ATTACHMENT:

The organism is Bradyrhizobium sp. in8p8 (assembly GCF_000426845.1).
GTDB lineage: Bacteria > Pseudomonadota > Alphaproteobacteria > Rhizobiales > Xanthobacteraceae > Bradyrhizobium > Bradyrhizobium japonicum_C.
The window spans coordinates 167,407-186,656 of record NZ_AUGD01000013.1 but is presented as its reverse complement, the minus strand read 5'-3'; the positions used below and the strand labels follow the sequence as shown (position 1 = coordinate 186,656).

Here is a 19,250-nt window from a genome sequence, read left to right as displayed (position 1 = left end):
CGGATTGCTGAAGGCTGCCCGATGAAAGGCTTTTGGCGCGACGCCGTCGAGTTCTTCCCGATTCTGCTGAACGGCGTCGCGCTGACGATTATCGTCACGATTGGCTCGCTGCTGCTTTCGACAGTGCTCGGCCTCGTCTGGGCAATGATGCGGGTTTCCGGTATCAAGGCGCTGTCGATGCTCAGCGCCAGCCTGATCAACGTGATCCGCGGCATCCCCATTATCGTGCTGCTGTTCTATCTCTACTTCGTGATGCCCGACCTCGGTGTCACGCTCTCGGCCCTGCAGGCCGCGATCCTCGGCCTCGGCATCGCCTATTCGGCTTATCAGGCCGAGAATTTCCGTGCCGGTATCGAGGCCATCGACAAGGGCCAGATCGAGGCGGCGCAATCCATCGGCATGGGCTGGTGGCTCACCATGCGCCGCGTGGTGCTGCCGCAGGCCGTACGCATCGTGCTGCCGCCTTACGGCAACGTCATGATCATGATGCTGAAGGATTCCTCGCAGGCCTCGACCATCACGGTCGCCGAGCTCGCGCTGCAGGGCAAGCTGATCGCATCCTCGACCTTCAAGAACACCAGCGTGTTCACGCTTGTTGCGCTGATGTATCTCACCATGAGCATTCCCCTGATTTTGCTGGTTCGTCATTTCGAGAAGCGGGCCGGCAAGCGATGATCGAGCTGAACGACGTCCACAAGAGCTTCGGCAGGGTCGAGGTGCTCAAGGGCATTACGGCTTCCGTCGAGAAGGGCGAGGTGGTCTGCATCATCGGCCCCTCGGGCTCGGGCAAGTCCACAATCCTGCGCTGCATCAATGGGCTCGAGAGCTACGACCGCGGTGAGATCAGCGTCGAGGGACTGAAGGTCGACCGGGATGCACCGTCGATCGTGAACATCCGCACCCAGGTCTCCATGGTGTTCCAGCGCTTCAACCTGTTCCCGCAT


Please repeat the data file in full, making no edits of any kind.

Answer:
The organism is Bradyrhizobium sp. in8p8 (assembly GCF_000426845.1).
GTDB lineage: Bacteria > Pseudomonadota > Alphaproteobacteria > Rhizobiales > Xanthobacteraceae > Bradyrhizobium > Bradyrhizobium japonicum_C.
The window spans coordinates 167,407-186,656 of record NZ_AUGD01000013.1 but is presented as its reverse complement, the minus strand read 5'-3'; the positions used below and the strand labels follow the sequence as shown (position 1 = coordinate 186,656).

Here is a 19,250-nt window from a genome sequence, read left to right as displayed (position 1 = left end):
CGGATTGCTGAAGGCTGCCCGATGAAAGGCTTTTGGCGCGACGCCGTCGAGTTCTTCCCGATTCTGCTGAACGGCGTCGCGCTGACGATTATCGTCACGATTGGCTCGCTGCTGCTTTCGACAGTGCTCGGCCTCGTCTGGGCAATGATGCGGGTTTCCGGTATCAAGGCGCTGTCGATGCTCAGCGCCAGCCTGATCAACGTGATCCGCGGCATCCCCATTATCGTGCTGCTGTTCTATCTCTACTTCGTGATGCCCGACCTCGGTGTCACGCTCTCGGCCCTGCAGGCCGCGATCCTCGGCCTCGGCATCGCCTATTCGGCTTATCAGGCCGAGAATTTCCGTGCCGGTATCGAGGCCATCGACAAGGGCCAGATCGAGGCGGCGCAATCCATCGGCATGGGCTGGTGGCTCACCATGCGCCGCGTGGTGCTGCCGCAGGCCGTACGCATCGTGCTGCCGCCTTACGGCAACGTCATGATCATGATGCTGAAGGATTCCTCGCAGGCCTCGACCATCACGGTCGCCGAGCTCGCGCTGCAGGGCAAGCTGATCGCATCCTCGACCTTCAAGAACACCAGCGTGTTCACGCTTGTTGCGCTGATGTATCTCACCATGAGCATTCCCCTGATTTTGCTGGTTCGTCATTTCGAGAAGCGGGCCGGCAAGCGATGATCGAGCTGAACGACGTCCACAAGAGCTTCGGCAGGGTCGAGGTGCTCAAGGGCATTACGGCTTCCGTCGAGAAGGGCGAGGTGGTCTGCATCATCGGCCCCTCGGGCTCGGGCAAGTCCACAATCCTGCGCTGCATCAATGGGCTCGAGAGCTACGACCGCGGTGAGATCAGCGTCGAGGGACTGAAGGTCGACCGGGATGCACCGTCGATCGTGAACATCCGCACCCAGGTCTCCATGGTGTTCCAGCGCTTCAACCTGTTCCCGCAT